Received 19 March 2004
Determining the crystallographic orientation of Avogadro silicon spheres
Highly polished spheres, manufactured from silicon single-crystal material, are used in the X-ray crystal density method (XCDM) to determine the Avogadro constant. If the measurement uncertainty associated with this method can be reduced to 0.01 p.p.m., it would be possible to redefine the SI unit of mass, the kilogram, in terms of a fixed number of atoms of a definite species. The spheres are manufactured with a nominal mass of 1 kg and nominal diameter of 90 mm and a surface roughness of 0.5 nm (peak to valley). A goniometer has been constructed to enable the crystallographic orientation of these spheres to be determined using the back-reflection Laue technique. Two spheres have been successfully orientated in this manner by identifying two orthogonal <100> directions.
Knowledge of the crystallographic orientation of mechanically polished silicon spheres is needed to establish whether crystallographic direction influences (a) the thickness of the native oxide that forms after polishing and (b) the structure and depth of damage to the crystal lattice at the Si/SiO2 interface induced by the polishing process. The characterization of the surface is an important step in providing a possible new definition of the kilogram.
The kilogram, equal to the mass of the International Prototype of the Kilogram, is the last of the seven base units of the Système International d'Unités (SI) to be defined by a physical artefact rather than derived from naturally occurring physical phenomena (Quinn, 1994-1995). A definition based on a physical artefact presents unique problems both in its maintenance and dissemination (Quinn, 1991), the most significant of which concerns the manner in which the International Prototype Kilogram `K' ages. The stability of `K', a cylinder of platinum-10% iridium alloy, and of the 90 national standard copies all made from the same type of alloy, is dependent on the accretion of surface contaminants (Davidson, 2001). Furthermore, the effect of cleaning (Girard, 1990) is to remove only those contaminants that are physisorbed to the surface (Cumpson & Seah, 1996). This has resulted in the mass of some copies increasing by as much 75 µg over the past 100 years (Girard, 1994) and compares poorly with an uncertainty of just a few µg achievable when comparing masses during the dissemination of the unit of mass to the user community. These concerns have led to several projects which aim to provide a new definition of the kilogram (Downes, 1998).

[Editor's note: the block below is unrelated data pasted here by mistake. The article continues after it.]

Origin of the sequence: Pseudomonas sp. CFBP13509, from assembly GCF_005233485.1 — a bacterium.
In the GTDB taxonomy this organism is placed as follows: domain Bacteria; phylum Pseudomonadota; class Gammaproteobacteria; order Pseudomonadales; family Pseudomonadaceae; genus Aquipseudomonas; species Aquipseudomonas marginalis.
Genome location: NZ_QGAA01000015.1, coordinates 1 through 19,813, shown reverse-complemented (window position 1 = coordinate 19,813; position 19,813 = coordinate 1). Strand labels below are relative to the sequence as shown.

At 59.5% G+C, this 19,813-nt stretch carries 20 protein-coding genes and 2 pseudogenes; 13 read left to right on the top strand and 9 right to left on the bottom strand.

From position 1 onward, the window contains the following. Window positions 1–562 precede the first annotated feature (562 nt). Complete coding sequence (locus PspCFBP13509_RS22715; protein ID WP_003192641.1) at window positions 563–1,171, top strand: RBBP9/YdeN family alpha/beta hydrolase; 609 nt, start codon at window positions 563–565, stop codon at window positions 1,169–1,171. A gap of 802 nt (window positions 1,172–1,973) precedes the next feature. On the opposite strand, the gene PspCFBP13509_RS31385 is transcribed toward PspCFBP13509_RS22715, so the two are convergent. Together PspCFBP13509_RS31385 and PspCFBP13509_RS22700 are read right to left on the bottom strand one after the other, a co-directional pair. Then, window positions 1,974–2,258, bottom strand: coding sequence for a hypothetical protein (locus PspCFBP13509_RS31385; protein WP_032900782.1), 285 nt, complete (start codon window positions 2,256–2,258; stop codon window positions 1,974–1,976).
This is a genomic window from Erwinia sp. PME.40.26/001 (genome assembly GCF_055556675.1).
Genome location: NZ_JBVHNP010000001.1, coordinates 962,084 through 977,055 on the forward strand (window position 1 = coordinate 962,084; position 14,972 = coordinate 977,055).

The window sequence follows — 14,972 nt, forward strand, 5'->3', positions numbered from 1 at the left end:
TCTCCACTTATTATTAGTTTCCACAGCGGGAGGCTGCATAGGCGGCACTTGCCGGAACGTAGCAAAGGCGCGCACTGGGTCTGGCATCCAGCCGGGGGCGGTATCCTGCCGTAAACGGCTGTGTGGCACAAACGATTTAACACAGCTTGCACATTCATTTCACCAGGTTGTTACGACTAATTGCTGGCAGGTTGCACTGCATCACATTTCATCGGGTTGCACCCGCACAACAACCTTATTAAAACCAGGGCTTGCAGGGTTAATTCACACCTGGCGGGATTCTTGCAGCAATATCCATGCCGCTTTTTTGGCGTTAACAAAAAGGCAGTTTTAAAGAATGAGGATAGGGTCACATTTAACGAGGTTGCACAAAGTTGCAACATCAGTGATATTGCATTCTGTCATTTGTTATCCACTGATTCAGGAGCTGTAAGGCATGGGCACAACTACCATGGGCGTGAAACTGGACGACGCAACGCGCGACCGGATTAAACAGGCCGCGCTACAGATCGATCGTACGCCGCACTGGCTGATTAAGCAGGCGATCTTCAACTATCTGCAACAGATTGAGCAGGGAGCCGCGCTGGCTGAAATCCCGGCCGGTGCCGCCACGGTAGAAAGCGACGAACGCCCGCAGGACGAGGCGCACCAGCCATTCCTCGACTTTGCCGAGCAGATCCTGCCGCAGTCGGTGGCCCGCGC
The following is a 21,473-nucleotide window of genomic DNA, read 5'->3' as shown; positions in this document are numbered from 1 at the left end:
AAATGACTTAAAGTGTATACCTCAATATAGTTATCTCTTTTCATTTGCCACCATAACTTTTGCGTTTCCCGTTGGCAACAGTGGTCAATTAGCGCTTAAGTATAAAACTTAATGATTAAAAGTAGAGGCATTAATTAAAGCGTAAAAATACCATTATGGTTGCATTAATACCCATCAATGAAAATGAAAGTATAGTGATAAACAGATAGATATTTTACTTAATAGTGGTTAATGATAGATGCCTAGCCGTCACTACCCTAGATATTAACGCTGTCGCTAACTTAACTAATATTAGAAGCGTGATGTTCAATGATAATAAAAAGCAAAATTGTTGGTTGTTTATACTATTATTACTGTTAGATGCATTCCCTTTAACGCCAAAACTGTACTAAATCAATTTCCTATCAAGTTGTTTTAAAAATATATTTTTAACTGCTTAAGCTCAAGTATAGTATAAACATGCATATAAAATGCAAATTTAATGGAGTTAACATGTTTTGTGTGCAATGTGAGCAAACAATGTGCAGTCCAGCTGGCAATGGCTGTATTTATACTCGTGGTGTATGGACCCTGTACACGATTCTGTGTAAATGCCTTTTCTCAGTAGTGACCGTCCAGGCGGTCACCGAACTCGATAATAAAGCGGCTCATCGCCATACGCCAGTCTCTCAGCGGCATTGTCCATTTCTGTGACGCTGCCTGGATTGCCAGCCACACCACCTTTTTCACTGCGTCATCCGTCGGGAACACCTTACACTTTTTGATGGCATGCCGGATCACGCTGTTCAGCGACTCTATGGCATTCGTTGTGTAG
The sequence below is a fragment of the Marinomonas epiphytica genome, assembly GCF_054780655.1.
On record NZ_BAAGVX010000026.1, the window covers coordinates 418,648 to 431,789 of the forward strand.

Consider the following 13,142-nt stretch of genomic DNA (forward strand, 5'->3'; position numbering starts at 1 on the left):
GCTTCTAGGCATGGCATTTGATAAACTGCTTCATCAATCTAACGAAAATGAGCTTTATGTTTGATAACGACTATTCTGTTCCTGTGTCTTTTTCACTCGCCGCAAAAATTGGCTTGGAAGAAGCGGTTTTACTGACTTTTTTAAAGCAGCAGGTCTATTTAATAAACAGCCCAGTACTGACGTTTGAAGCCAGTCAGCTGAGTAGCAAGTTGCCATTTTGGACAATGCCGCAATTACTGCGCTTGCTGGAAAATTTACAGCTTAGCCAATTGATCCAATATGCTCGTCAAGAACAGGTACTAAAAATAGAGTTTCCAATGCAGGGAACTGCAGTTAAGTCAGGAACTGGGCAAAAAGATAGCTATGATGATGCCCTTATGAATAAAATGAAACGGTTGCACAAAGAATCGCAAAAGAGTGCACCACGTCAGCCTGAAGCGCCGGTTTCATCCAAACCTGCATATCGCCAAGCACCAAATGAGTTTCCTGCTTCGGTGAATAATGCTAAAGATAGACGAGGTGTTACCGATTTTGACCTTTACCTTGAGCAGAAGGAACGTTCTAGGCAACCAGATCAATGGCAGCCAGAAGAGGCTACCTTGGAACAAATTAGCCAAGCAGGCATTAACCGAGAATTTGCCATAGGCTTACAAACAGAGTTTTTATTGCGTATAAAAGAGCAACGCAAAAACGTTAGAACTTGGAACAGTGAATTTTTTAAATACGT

One possibility is to relate the kilogram to an atomic mass. The kilogram could be defined as 103NAu, where NA is the Avogadro constant and u the unified atomic mass unit. To make such a definition viable, the uncertainty with which NA would need to be known must be reduced to 0.01 p.p.m. A direct value of NA can be determined through the X-ray crystal density method, XCDM (Deslattes, 1994; Becker, 2001), where the lattice parameter a0, density and molar mass M of a single crystal are measured. For a perfect single crystal, composed of a single element with n atoms per unit cell, the Avogadro constant is given by the ratio of the molar volume Vmol to the atomic volume Vat:
Historically, silicon is chosen as the crystal material because it can be prepared in a form that is extremely pure with a near-perfect crystal structure (Zulehner, 1994). The following quantities are determined: (i) the volume occupied by a single Si atom; (ii) the macroscopic density of the same crystal; and (iii) the molar mass and, thus, the isotopic composition of the Si crystal (silicon has three stable isotopes, 28Si, 29Si, 30Si).
For real crystals, the application of the XCDM and equation (1) requires the lattice parameter to be an invariant quantity of nature within the limits of the desired uncertainty, when the influence of residual defects and isotopic composition are accounted for (Becker, 2001). Combined optical and X-ray interferometers (Bonse et al., 1971; Nakayama & Fujimoto, 1997) are used to determine the spacing of the (220) lattice planes. A crystal's molar mass is determined by absolute measurements of the isotopic abundances of its three stable isotopes. The abundance-ratio measurements are made by means of an isotope-ratio gas mass spectrometer, which is described in detail by De Bièvre et al. (1994).
The most accurate means by which the density of a crystal can be determined is by direct measurement of mass and volume (Fujii et al., 1995). A sphere is an ideal shape for the measurement of its dimensions, and hence volume. It has no edges or corners that would make it vulnerable to damage and its volume can be determined by one parameter, its mean diameter. The mass of such artefacts must be comparable with the International Prototype Kilogram to facilitate their accurate weighing. Spheres are now manufactured for the Avogadro Project with nominal diameters of 90 mm and asphericities of the order of 50 nm (Leistner & Giardini, 1994). Their deviations from roundness have a strong cubic symmetry that is correlated with crystallographic direction, resulting from different values of hardness (Collins et al., 1997).